Anto held court on Beyond the Pitch about his beloved Milan, and really brought it.  He gave an impassioned and logical view on the path the Rossoneri are on as the Italian giants finally begin the rebuilding process that has been needed for years.  Listening to this pod got me excited about the upcoming Serie A season and how Milan can push Juventus and bring the league back into the spotlight.

Speaking of Juventus, the gang at looked back at their first year while looking ahead to next season, including possible transfer targets and expectations in the Champions League.

Finally, a little closer to home, Andrew Lewellen wrote a piece about Detroit City Football Club’s first season, focusing on the management team and the outstanding support Le Rouge received this year.  Hopefully this is just the beginning as everyone is looking to bring Major League Soccer to the Metro Detroit area.

Old Futbol Buffet–Paris $aint-£ermain kicks off

So it was a Saturday in early August and my desire for footy, not satisfied by pre-season friendlies and testimonials, took hold of me. I checked the match program for the day to see what was on offer. PSG (4th last season) versus Lorient (11th) from Ligue 1 jumped out at me due to PSG splashing the cash this summer, so off to the bar I went.

I usually avoid French football. Nothing against them, but for the dozen or so games I’ve watched, start to finish, over the last two or three seasons, I can count the total number of goals on one hand and have fingers left over. But I wanted to see the new look PSG and see what their Qatari money had bought them.

Here’s a list of their 2011 summer signings:

Malian midfielder Mohamed Sissoko from Juventus for a fee of €7m (not fit)  YEAH!!! Juve finally got rid of him
Italian goalkeeper Salvatore Sirigu from Palermo for a fee of €3.5m (played)
Midfielder Blaise Matuidi from Saint-Etienne for a fee of €10m (played)
Midfielder Jeremy Menez from Roma for a fee of €8m (played)  Imagine if Dr. House and Clint Dempsey had a kid.
Serbian defender Milan Bisevac from Valenciennes for a fee of €3.5m (played)
Forward Kevin Gameiro from Lorient for a fee of €11m (played)
Goalkeeper Nicolas Douchez on a free transfer from Rennes (injured)

Plus Javier Pastore from Palermo, which was finalized over the weekend.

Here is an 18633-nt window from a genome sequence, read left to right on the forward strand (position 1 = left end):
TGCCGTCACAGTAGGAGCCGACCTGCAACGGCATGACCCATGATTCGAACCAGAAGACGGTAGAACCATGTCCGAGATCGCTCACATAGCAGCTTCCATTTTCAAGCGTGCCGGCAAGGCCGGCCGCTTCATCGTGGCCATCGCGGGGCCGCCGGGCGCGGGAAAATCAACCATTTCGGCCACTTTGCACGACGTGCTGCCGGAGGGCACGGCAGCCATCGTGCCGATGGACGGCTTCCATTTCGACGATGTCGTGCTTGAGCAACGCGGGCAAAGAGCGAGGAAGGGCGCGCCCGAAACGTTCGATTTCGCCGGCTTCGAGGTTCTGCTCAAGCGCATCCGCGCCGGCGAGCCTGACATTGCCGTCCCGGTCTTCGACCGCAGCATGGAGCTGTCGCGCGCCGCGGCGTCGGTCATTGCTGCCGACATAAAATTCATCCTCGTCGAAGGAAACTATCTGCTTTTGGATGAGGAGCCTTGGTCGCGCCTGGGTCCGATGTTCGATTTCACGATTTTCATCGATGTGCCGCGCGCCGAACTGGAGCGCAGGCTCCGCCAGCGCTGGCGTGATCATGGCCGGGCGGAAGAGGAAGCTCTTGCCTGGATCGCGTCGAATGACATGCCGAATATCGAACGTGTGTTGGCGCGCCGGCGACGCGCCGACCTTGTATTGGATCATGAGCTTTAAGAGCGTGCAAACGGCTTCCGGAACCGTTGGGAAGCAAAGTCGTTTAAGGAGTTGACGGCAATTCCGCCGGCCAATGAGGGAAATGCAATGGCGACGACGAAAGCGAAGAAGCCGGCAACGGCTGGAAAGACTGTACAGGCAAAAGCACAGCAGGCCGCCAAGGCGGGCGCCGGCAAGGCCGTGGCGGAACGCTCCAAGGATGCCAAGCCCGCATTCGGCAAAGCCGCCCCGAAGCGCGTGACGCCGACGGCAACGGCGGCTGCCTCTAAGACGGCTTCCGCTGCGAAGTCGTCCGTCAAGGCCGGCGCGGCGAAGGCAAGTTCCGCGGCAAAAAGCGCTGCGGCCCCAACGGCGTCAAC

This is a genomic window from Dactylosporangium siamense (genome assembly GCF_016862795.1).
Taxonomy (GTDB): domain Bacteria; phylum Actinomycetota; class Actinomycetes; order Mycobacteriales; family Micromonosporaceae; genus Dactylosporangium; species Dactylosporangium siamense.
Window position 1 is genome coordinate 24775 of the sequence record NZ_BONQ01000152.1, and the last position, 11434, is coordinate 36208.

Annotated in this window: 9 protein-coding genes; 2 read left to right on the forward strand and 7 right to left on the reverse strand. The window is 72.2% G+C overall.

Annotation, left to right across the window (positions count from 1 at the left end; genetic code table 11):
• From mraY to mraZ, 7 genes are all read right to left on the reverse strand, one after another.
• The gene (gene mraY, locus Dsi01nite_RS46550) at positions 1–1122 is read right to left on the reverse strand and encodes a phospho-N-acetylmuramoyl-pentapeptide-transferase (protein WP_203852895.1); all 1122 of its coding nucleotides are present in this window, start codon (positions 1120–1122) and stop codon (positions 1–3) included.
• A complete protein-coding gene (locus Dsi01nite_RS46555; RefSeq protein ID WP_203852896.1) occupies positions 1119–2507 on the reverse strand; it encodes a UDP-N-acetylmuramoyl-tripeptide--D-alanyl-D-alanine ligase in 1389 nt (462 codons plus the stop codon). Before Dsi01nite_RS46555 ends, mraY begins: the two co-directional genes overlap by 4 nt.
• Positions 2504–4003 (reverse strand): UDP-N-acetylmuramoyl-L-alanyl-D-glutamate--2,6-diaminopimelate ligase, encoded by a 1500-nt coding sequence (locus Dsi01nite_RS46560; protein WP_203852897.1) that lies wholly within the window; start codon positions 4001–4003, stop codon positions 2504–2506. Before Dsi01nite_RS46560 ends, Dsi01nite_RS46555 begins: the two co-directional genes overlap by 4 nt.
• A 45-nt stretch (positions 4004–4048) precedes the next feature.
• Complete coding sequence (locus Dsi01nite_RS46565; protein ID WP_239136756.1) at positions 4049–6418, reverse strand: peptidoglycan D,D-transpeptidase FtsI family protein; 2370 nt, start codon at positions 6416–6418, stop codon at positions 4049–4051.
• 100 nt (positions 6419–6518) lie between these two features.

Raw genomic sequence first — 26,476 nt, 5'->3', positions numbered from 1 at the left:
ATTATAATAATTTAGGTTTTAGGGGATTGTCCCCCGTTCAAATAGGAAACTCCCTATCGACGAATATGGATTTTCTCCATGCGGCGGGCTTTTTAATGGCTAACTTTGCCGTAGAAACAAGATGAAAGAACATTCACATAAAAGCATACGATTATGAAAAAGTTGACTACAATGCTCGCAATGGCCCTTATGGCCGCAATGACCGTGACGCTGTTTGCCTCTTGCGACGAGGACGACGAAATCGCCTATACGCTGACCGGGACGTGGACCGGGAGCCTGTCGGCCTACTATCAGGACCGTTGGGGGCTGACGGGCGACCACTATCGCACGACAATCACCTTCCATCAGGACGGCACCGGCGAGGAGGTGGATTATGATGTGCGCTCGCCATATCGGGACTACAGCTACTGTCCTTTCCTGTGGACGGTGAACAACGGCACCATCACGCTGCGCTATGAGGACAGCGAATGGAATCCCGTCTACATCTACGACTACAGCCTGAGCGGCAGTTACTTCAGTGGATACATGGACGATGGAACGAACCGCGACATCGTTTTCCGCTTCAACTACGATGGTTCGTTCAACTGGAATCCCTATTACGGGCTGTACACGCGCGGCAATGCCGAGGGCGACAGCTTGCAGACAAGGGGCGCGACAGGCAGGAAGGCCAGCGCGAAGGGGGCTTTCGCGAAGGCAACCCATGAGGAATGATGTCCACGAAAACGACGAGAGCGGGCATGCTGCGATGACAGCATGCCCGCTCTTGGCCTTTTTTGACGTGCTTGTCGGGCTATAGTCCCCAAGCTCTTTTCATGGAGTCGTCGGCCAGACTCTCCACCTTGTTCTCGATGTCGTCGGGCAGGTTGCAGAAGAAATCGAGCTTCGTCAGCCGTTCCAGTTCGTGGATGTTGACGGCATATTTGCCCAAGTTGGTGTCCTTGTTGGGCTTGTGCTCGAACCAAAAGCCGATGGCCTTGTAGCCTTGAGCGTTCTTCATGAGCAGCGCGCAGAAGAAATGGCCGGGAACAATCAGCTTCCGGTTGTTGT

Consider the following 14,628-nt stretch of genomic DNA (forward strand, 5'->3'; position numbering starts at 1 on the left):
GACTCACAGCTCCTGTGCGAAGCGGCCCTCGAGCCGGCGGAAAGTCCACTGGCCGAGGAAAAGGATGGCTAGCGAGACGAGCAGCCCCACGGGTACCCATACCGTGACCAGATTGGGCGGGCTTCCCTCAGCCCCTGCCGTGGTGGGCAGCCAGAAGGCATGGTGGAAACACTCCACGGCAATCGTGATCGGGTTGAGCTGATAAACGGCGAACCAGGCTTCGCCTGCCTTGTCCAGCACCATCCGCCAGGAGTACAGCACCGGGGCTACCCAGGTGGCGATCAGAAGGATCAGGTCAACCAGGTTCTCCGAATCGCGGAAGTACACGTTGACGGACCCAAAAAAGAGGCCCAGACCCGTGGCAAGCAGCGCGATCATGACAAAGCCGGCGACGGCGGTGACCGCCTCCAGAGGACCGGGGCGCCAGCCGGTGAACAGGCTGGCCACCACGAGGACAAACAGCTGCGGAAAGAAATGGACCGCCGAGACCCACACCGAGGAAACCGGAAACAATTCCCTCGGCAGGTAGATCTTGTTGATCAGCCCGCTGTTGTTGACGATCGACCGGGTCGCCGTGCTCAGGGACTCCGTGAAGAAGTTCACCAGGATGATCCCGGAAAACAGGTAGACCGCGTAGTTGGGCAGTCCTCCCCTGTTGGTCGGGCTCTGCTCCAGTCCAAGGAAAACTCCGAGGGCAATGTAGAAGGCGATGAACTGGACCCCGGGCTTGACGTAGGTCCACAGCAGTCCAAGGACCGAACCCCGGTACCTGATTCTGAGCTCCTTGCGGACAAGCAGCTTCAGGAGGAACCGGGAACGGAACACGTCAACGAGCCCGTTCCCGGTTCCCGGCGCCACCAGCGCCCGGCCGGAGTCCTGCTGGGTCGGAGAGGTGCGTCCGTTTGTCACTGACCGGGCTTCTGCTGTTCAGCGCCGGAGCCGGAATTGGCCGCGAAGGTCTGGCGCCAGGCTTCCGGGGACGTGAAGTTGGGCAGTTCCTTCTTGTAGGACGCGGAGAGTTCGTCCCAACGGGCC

In doing a little research for the game, Lorient was busy too this summer, adding . . .

Argentinean defender Lucas Mareque on a free transfer from Independiente
Forward Jeremie Aliadiere on a free transfer (substitue)  remember him, EPL fans?
Forward Tristan Do on a free transfer from Strasbourg
Midfielder Kevin Monnet-Paquet from Lens for a fee of €3m (played)
Malian midfielder Adama Toure on a free transfer from Paris St. Germain
Midfielder Julien Quercia on a free transfer from Auxerre (played)
Midfielder Mathieu Coutadeur from Monaco for a fee of €2m (played)
Portuguese defender Pedrinho on a free transfer from Coimbra (played)
Goalkeeper Florent Chaigneau on a free transfer from Le Poire sur Vie

The match kicked off to a fast and frenetic start with both teams in high gear on a slippery surface. The first half was end to end stuff with Lorient having a little better of the play, and they were rewarded in the 28th minute. PSG captain Sakho, who had a terrible first half (and game to be honest), committed an unnecessary foul in the right hand channel outside the box. Jouffre whipped in a cross and the PSG rearguard fell asleep, allowing Quercia—who was very active in the opening period, causing a lot of problems—to score. Nene had a chance to equalize but put his chip over the bar. The first half petered out with the visitors on top.

PSG took the game to Lorient right from the second half whistle. However their energy and intensity produced very little in the final third, with poor crossing and the attackers not in sync. Striker Gameiro did very little against the club he left this summer. Lorient actually had a chance to double their lead when Mvuemba hit the crossbar. With 15 minutes to go, the hosts squared the ball across the net but no one was home. Quercia was a total nonfactor in the second half, barely touching the ball and was finally subbed with 13 minutes to go. PSG continued to huff and puff, but the final whistle blew and the PSQatar era started with a loss.

If I’m the PSG coaching staff, I’m working on three things: set pieces (service rarely beat the first defender), getting the attackers on the same page, and finding a replacement for Sakho. The team from the capital have Olympiacos Volou FC in the Europa League playoff round between upcoming fixtures against Rennes and Valenciennes

After the French game I flipped over to the second half of FC Barcelona against Club America at Cowboy Stadium. I had read on my twitter feed that the Blaugrana had started with a strong lineup (basically all the starters except Messi) and that Villa had scored. When I tuned in, the first thing I saw was that Glenn Davis was doing the game and I’m glad the TV at the bar was on mute. Really dislike him as a commentator. Xavi went out at halftime and Barca were below their usual high standards, knocking the ball around but sloppily and had very little of the flow we are accustomed to seeing. Thiago had a ridiculous back pass that almost led to Club America scoring and then Valdez had to do a karate kick to save Barcelona moments later.

I was not being entertained so I left with 20 minutes to go, and I read later that Keita sealed the game. I know these games are just friendlies, but based on them (playing well but getting beaten by United; getting thrashed by Chivas; really not playing well against Club America) I am getting a little worried about the Super Cup and the start of the season.

As for Sunday, I might try to catch a replay of the Community Shield but I’m not going to lose sleep if don’t. The transfer rumors continue to swirl, particularly around Fabregas, Sneijder, Tevez and Adebayor, plus Lukaku is moving to Chelsea. But the most important thing of the weekend is that competitive football is being played.